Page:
Instagram – the opium of the people
29752
post-template-default,single,single-post,postid-29752,single-format-standard,theme-bridge,bridge-core-2.1.9,woocommerce-no-js,ajax_fade,page_not_loaded,,qode-title-hidden,side_area_uncovered_from_content,columns-4,qode-child-theme-ver-1.0.0,qode-theme-ver-22.2,qode-theme-bridge,qode_header_in_grid,wpb-js-composer js-comp-ver-6.2.0,vc_responsive

Instagram – the opium of the people

Once used mainly by teens and young millennials, Instagram continues to grow as one of the most popular social media platforms.

As of June 2018, Instagram had reached one billion monthly active users. More than 500 million use the platform daily.

Two years previously, Instagram launched “Instagram stories”, which allowed users to take photos or videos which disappear after 24-hours. This was a game-changer for social media. But what are people seeing?

The most popular hashtag on Instagram, #love, has been used over 1.9 billion times. The next four most popular hashtags are #instagood, #photooftheday, #fashion, and #beautiful. This may be because 71% of the billion monthly users are under the age of 35. The average age of users is 25-34, followed by users between the ages of 18-24.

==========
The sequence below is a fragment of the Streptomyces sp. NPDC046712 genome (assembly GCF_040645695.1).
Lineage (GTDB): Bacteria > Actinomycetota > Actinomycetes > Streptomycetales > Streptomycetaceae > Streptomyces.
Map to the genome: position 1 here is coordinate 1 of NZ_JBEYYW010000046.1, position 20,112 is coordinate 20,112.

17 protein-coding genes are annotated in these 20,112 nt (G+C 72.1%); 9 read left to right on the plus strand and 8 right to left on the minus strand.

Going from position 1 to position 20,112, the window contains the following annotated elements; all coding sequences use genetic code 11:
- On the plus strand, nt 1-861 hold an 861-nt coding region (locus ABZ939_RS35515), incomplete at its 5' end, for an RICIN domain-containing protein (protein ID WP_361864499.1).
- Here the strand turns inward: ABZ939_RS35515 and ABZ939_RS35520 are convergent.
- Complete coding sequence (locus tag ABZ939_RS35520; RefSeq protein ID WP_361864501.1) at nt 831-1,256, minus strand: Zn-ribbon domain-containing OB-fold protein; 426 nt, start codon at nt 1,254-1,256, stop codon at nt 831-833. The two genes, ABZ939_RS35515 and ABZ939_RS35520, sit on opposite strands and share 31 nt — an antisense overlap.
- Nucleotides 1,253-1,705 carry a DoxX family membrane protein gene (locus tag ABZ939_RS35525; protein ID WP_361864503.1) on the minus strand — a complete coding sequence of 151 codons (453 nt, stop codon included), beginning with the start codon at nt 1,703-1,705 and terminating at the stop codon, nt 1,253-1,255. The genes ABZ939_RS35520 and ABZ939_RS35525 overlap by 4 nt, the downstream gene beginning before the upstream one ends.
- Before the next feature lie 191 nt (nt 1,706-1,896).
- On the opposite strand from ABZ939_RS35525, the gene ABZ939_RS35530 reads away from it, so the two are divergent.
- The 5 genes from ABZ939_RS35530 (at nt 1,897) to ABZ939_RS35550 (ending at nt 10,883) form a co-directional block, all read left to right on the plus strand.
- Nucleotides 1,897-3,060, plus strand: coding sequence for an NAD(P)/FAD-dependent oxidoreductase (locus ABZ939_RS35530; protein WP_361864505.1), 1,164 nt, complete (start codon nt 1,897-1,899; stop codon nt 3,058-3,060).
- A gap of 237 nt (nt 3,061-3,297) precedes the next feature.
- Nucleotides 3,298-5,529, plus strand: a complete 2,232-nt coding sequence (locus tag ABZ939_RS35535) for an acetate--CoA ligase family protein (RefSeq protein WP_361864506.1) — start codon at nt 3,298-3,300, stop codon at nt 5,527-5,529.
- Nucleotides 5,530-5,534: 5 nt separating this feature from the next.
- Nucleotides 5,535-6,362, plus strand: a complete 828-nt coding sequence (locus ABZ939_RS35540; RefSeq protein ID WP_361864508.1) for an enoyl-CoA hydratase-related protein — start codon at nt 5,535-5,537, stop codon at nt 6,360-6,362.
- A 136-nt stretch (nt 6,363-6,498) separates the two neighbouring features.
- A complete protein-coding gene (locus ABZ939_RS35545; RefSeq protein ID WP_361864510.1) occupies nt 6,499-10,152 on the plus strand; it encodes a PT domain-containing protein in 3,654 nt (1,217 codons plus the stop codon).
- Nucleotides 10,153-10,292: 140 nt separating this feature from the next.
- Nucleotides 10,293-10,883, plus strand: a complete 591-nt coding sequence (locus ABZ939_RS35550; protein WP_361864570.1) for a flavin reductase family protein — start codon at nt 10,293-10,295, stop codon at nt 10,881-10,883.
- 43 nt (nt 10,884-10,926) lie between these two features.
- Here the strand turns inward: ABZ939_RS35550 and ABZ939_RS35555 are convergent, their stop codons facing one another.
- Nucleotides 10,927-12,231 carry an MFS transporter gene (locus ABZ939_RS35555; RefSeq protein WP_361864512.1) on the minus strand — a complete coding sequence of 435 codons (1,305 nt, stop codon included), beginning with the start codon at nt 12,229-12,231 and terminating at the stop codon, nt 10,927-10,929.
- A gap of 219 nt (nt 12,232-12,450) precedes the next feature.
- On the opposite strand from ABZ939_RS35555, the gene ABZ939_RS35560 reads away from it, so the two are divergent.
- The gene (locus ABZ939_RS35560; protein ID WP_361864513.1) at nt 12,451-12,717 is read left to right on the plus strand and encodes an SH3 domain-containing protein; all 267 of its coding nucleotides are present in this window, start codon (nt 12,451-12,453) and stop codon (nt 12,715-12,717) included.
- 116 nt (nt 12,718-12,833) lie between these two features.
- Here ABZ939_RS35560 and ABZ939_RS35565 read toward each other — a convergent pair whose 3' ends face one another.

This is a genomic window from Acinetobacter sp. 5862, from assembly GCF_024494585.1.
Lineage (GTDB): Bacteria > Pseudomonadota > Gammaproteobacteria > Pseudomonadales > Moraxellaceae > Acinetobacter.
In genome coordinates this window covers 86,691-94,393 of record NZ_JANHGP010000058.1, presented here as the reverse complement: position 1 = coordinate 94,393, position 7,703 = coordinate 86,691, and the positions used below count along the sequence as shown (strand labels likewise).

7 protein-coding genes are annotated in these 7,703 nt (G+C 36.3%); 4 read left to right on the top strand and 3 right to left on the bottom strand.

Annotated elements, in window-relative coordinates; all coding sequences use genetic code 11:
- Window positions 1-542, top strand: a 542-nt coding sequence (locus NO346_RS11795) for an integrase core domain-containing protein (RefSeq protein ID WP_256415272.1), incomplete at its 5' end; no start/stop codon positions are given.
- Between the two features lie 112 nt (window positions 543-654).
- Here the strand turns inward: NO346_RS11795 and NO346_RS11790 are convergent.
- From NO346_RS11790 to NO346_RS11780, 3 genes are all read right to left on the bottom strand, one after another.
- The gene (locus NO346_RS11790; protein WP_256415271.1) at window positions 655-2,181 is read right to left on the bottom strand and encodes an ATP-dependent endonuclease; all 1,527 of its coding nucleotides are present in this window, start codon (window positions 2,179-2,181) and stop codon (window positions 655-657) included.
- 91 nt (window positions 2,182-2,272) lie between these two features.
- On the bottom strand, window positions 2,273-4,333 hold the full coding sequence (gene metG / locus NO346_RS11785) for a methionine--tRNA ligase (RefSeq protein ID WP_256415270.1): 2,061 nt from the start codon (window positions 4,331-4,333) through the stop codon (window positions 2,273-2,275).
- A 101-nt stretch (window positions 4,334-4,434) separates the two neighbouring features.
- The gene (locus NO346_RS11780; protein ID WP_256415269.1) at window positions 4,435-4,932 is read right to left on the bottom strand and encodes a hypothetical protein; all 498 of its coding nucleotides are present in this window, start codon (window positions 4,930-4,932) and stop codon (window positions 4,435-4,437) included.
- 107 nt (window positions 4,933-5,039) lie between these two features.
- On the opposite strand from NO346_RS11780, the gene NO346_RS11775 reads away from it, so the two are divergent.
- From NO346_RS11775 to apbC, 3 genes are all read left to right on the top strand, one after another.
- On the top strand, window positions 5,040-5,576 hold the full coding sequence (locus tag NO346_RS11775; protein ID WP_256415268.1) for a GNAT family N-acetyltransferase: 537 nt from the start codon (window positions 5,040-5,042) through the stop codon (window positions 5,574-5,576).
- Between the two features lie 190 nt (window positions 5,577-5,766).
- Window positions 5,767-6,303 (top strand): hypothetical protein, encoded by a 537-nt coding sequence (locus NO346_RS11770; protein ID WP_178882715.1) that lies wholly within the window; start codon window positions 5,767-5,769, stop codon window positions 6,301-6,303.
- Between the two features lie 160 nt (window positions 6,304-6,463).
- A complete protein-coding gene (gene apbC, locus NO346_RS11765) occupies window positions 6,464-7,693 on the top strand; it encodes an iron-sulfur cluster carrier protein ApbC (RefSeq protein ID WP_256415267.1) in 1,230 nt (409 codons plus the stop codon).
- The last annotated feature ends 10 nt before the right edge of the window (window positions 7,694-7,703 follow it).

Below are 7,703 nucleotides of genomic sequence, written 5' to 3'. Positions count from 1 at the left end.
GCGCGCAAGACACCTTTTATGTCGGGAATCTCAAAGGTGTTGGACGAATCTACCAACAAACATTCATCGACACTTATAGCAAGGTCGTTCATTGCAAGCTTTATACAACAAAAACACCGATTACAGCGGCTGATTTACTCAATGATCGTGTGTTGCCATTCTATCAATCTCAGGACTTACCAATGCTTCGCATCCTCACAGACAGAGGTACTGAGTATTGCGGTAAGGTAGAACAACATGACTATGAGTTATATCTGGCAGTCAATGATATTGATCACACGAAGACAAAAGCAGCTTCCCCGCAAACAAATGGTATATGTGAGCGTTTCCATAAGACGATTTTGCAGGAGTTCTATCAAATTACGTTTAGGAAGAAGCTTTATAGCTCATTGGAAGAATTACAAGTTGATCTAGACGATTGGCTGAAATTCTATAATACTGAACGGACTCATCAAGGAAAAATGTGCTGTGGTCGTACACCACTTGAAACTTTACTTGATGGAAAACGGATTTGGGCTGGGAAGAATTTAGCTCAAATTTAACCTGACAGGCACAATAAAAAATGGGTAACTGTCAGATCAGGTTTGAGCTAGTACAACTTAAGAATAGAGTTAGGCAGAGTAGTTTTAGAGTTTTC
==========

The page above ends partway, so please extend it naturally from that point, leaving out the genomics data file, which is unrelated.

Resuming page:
According to the digital consumer intelligence company Brandwatch (7 September 2020), the top 10 most followed Instagram accounts were: Instagram (357m); Cristiano Ronaldo (230m); Ariana Grande (194m); Dwayne “The Rock” Johnson (190m); Kylie Jenner (185m); Selena Gomez (183m); Kim Kardashian (179m); Lionel Messi (159m); Beyoncé (150m); Justin Bieber (141m). The advertising and marketing potential is obvious.

And yet, according to the #StatusOfMind survey, published in 2017 by the United Kingdom’s Royal Society for Public Health, Instagram is the worst social media network for mental health and wellbeing. Based on input from 1,479 young people (ages 14 to 24) from across England, Scotland, Wales and Northern Ireland, Instagram got points for self-expression and self-identity, but was also associated with high levels of anxiety, depression, bullying and FOMO, or “fear of missing out”.

Two years later, mental health professionals were noting that Instagram use was creating problems due to its relentless emphasis on promoting unachievable lifestyles, making many young people miserable. Instagram replaces reality with a fictional world for those in search of an imaginary perfect lifestyle.

According its critics, neoliberal globalization creates a framework for the economy that makes it possible to increase profits by minimizing the costs of investment, reducing social security, and preaching individualism. Instagram is free, creates insecurity and extols the individual.

Is it just a passing fad? Time will tell. Karl Marx warned, “Religion is the sigh of the oppressed creature, the heart of a heartless world, and the soul of soulless conditions. It is the opium of the people.” Today, Instagram is the opium.

Photo: AlphaSpirit/Shutterstock

No Comments

Post A Comment

This site uses Akismet to reduce spam. Learn how your comment data is processed.